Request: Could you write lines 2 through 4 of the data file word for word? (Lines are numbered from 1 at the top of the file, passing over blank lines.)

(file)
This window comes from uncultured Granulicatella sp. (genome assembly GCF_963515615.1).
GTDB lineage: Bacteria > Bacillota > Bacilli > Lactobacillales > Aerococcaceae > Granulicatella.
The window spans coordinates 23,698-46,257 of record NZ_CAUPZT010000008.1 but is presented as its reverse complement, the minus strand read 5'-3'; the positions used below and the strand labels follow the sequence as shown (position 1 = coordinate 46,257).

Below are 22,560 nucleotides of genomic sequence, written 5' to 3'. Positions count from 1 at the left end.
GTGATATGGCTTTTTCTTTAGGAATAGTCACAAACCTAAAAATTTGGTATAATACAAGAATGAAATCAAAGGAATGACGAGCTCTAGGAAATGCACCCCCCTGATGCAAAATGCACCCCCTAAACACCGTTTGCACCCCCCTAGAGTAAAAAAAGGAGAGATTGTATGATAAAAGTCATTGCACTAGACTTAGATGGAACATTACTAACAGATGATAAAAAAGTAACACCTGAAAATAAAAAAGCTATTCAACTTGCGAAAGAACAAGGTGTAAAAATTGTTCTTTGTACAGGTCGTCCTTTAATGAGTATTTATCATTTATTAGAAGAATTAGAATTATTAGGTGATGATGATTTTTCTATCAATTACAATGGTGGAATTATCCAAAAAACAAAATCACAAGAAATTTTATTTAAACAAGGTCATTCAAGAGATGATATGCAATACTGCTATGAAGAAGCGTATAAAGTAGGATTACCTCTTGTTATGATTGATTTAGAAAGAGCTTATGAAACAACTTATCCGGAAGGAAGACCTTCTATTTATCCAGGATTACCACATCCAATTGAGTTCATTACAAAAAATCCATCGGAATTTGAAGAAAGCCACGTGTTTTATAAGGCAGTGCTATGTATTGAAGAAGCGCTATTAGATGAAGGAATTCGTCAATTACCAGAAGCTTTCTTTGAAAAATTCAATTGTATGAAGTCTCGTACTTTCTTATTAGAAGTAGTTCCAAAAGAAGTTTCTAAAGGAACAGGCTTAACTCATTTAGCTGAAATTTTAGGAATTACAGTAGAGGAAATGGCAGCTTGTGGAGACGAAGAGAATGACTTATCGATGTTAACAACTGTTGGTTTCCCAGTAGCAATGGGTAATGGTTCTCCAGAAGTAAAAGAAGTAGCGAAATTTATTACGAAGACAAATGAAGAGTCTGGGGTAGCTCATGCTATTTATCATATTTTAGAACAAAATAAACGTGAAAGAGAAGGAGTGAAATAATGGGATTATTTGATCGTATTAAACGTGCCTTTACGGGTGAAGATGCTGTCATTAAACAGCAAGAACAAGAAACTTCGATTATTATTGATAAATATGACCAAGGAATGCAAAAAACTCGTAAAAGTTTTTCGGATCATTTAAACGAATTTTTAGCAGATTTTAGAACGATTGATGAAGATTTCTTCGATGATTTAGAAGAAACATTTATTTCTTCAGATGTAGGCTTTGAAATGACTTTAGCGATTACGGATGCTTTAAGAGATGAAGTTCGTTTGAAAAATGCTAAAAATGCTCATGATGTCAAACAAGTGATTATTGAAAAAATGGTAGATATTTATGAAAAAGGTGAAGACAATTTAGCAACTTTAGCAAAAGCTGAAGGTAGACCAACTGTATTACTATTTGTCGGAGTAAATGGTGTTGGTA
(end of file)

GTDB lineage: Bacteria > Bacillota > Bacilli > Lactobacillales > Aerococcaceae > Granulicatella.
The window spans coordinates 23,698-46,257 of record NZ_CAUPZT010000008.1 but is presented as its reverse complement, the minus strand read 5'-3'; the positions used below and the strand labels follow the sequence as shown (position 1 = coordinate 46,257).

Below are 22,560 nucleotides of genomic sequence, written 5' to 3'. Positions count from 1 at the left end.